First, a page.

John, Paul, George and Ringo have discreetly lived on the campus of the University of Tennessee at Martin without drawing much attention from the public through the devoted care of Hannah Trimble, a senior criminal justice major with a focus in forensics science from Greenfield, and Dr. Jack Grubaugh, professor of biological sciences. While these cleverly named beetles aren’t the beloved English rock band of the 60s, the four colonies of Dermestid beetles, or flesh-eating beetles as Trimble prefers to call them, housed at the UT Martin teaching farm, have “come together” as the subject in a University Scholars forensics research project.
The Dermestid beetles, or Dermestes maculatus, only feed on decomposing organisms and animal products, and are currently being used to test the accuracy of the post-mortem interval —the method used to determine the time of death — in a study conducted by Trimble with the guidance of Grubaugh. Scientists believe the beetles appear two weeks post-mortem, preferring the dried flesh of the body, while Trimble and Grubaugh believe they appear earlier.
As a member of the University Scholars Program, Trimble is required to complete a two-year academic research project related to her studies at UT Martin and has chosen the creepy-crawlies to defend her designation as a University Scholar when she graduates.
By using animal skeletons, Trimble and Grubaugh are testing their hypothesis that the beetles actually prefer fresh meat over dry meat and determining how soon the beetles are attracted to an organism after death if other insects are not present in the environment.
“Many people believe that Dermestes maculatus prefer rough, dried carrion as opposed to fresh, but from dealing with the beetles, we know that they will definitely eat fresh meat. We believe that the beetles may prefer fresh carrion and are just out-competed by blowflies and other insects that make it to the bodies first. If what we believe is true, it could be very important in forensic science and determining (post-mortem interval),” Trimble said.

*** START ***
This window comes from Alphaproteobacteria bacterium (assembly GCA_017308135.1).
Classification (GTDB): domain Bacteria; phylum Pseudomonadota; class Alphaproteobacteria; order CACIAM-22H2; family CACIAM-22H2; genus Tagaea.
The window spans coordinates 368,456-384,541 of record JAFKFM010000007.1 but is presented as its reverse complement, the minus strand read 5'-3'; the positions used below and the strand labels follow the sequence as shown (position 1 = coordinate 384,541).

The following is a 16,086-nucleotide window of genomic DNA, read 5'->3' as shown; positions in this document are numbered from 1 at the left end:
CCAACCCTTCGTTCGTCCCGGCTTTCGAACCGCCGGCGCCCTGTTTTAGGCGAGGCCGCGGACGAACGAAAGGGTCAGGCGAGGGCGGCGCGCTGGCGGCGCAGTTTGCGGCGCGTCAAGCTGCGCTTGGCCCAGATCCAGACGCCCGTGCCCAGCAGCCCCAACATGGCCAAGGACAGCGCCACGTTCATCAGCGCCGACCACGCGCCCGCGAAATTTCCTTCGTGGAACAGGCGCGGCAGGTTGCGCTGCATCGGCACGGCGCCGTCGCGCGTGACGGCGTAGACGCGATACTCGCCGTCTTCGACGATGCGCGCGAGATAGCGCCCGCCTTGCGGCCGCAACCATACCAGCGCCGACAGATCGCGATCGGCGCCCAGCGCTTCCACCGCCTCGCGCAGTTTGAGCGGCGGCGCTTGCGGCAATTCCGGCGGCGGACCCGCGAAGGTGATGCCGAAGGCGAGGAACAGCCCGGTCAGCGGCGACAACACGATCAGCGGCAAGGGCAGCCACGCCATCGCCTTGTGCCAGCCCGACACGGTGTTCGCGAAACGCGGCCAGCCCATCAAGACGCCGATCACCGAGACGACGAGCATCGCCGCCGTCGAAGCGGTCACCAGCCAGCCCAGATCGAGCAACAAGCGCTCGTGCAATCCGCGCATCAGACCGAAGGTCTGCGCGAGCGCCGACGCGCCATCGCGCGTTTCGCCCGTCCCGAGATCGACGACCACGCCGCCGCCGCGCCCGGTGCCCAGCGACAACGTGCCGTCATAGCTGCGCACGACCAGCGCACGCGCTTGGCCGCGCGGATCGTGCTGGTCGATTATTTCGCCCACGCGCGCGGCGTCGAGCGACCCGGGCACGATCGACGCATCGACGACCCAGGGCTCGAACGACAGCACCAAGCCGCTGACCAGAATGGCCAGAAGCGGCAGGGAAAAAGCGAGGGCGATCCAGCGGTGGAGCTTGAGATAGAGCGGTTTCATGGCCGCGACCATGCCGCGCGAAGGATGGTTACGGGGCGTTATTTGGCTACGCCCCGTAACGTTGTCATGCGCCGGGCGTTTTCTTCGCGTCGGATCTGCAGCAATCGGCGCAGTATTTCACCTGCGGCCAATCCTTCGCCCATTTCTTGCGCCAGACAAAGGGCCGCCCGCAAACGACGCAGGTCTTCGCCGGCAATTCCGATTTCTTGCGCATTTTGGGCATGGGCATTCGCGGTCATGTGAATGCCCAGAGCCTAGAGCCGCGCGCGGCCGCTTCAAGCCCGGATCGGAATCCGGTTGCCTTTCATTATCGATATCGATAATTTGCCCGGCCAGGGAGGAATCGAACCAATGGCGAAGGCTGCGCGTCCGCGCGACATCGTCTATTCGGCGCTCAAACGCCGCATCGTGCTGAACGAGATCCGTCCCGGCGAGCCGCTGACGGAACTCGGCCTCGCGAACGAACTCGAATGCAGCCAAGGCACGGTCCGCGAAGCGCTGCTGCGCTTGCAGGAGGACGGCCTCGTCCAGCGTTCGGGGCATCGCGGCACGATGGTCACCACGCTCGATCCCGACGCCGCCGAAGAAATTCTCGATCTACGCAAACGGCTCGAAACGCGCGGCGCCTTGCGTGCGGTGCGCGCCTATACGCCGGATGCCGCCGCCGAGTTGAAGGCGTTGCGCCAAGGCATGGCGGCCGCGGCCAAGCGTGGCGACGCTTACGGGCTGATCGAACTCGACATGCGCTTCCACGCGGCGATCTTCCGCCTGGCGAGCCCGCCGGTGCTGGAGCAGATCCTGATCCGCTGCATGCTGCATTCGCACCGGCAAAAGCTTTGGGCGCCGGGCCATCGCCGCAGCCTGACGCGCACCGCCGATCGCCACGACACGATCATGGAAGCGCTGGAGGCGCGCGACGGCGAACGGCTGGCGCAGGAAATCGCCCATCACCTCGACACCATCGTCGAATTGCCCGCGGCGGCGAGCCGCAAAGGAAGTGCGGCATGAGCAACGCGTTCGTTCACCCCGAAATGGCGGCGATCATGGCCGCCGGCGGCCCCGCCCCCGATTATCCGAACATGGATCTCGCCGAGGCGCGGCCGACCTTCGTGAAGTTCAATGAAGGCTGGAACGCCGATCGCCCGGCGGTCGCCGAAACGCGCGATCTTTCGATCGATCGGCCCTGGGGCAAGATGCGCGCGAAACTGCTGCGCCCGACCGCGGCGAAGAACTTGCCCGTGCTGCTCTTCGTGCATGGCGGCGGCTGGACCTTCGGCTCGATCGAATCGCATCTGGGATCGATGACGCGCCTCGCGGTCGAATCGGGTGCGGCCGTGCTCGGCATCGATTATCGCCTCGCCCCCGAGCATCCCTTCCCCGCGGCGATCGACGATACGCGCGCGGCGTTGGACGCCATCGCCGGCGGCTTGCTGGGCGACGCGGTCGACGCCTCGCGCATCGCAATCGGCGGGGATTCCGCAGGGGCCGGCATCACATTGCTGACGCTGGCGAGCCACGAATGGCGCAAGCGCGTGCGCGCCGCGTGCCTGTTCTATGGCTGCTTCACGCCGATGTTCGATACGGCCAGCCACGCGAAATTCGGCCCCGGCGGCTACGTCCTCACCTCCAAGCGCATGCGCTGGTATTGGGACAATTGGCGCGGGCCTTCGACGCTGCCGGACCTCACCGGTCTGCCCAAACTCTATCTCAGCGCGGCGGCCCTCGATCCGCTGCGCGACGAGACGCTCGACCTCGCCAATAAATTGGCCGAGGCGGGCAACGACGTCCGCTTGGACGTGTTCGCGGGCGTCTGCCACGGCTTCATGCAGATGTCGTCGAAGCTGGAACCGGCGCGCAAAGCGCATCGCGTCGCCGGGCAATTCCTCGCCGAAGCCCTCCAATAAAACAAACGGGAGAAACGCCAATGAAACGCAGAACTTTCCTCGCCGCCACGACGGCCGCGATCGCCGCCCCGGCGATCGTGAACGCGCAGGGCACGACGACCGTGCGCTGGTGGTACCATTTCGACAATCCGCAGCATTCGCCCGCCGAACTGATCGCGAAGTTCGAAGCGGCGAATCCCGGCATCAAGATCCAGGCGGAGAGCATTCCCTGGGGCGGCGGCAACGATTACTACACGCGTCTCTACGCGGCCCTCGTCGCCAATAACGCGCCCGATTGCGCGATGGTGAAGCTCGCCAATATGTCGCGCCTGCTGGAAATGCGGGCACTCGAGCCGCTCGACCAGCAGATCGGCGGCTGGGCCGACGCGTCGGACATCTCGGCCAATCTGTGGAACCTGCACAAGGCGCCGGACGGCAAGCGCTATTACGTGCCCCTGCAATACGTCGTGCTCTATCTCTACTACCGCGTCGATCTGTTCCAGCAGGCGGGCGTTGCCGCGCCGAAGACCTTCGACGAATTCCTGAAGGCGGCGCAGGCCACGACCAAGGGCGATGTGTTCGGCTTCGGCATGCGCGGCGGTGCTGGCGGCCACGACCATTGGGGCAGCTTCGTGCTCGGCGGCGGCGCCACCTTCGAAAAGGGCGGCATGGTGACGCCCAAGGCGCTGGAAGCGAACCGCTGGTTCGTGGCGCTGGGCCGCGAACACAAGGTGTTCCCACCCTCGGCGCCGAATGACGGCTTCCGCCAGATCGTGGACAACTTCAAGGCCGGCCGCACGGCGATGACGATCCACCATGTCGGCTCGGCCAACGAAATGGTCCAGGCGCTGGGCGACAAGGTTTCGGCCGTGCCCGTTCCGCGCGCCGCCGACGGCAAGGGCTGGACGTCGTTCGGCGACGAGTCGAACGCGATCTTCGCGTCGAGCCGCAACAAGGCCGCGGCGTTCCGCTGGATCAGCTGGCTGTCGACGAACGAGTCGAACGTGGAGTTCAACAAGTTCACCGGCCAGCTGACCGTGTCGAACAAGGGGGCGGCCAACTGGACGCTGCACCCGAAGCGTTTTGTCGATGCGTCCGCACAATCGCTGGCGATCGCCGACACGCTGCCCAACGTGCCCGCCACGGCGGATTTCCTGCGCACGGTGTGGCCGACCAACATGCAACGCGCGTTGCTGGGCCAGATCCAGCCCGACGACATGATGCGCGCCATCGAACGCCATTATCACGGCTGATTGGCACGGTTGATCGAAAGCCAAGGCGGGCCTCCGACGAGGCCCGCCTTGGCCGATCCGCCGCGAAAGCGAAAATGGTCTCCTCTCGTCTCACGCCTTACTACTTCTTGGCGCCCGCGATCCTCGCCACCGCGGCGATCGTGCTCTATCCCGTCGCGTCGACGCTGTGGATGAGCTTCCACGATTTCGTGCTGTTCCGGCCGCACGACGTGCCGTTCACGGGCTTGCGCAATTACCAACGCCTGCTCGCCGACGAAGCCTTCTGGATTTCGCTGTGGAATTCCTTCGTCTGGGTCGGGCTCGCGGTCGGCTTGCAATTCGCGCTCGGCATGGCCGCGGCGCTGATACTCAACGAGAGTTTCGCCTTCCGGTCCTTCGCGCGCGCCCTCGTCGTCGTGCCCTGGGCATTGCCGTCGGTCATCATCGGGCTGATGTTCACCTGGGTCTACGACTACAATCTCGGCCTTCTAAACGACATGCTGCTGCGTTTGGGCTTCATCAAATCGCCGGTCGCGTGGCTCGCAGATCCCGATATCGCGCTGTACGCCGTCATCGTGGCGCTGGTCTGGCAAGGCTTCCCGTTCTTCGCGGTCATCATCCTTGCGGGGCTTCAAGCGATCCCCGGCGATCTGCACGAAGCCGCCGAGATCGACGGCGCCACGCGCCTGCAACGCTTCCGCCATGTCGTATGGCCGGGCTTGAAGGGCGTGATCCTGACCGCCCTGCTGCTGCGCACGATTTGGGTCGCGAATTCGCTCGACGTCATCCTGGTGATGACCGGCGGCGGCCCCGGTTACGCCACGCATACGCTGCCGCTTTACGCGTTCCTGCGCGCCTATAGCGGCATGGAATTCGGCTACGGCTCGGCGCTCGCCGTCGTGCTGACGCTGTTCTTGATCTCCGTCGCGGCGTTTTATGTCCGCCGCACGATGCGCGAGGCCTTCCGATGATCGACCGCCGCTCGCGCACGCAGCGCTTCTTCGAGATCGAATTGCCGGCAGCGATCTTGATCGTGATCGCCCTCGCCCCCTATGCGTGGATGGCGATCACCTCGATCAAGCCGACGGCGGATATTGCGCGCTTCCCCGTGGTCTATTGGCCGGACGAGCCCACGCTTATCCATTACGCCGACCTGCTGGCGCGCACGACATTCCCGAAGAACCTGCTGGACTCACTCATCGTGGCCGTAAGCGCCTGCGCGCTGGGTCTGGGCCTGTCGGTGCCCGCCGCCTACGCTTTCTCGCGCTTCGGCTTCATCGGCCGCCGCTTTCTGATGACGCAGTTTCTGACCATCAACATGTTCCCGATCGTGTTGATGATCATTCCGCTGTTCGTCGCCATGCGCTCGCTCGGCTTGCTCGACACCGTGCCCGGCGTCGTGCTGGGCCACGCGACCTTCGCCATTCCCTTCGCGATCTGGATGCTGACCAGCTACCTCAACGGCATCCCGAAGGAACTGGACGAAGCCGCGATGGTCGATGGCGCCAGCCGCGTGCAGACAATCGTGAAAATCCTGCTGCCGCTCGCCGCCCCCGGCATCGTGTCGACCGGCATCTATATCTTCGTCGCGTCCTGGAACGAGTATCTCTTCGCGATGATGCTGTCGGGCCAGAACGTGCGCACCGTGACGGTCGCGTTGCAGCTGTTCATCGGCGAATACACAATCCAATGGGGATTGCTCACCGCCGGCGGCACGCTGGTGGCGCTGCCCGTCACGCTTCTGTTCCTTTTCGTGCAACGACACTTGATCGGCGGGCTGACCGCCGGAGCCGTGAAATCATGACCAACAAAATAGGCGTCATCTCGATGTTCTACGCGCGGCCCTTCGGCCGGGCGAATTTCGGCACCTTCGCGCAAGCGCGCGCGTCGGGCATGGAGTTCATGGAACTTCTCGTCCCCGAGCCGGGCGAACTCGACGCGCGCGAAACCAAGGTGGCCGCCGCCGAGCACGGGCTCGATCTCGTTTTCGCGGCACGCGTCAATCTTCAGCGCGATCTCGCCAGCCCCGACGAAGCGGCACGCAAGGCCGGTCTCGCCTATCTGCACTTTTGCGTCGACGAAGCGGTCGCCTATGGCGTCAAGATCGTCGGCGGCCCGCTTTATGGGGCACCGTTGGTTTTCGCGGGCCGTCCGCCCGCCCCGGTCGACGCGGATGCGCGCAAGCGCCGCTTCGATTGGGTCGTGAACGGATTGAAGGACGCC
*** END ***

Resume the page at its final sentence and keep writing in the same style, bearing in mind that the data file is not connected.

According to Grubaugh, the research opportunity Trimble is benefitting from is unique to UT Martin and cannot be found in other undergraduate programs.
“It’s one of the things that we do here, we put an emphasis on research, and that makes us different from a lot of other small schools. We really want to see students do research because it just adds that much to their whole personality. …It’s rare to find someone that is doing research without undergrads in our program.”
As the beetles clean the animal skeletons, not only are they contributing to Trimble’s project, they are also preparing teaching specimens for animal science laboratories at UT Martin. One class is currently using the beetles to clean a horse carcass for students to identify and rebuild the skeleton.
Trimble’s project has also spread into the community as local hunters have contributed animals to be eaten. Tate Family Food grocery store in Greenfield has donated out-of-date pork to sustain the beetles’ appetites between experiments.
“We really owe them big time for that, so we thank the community that (is) involved as well,” said Grubaugh.
The beetles have been used to clean the skeletons of a variety of animals including most notably a camel, a llama, a kangaroo, otters, as well as deer, coyotes, cows and other native mammals of Tennessee.
“My favorite part of this research so far has been just getting in there and doing everything. Before this project, I had never done actual research, so I love being able to collect my own data and watch as everything comes together,” said Trimble. “Also, the beetles are fun to watch as they clean skulls, until they hide the bones, then they’re just jerks.”
The experiment will eventually involve 40 condensed colonies of beetles; however, for the preliminary trials, the pair have amassed four large colonies of hundreds of thousands of beetles to set parameters for the project. The official study will begin once the weather gets warmer.
While the timeline of the experiment depends on many variables, Trimble and Grubaugh plan to publish their research once enough data has been collected and the results are compiled. Trimble will use her research paper to defend her project in front of the Honors Council next spring in order to graduate as a University Scholar.
The University Scholars Program promotes individual integrity, academic achievement, and education that develops intellectual, moral and social responsibility among its students, according to its mission statement. For more information about the University Scholars program, visit utm.edu/honors/scholars or contact Dr. John Glass, director, at firstname.lastname@example.org.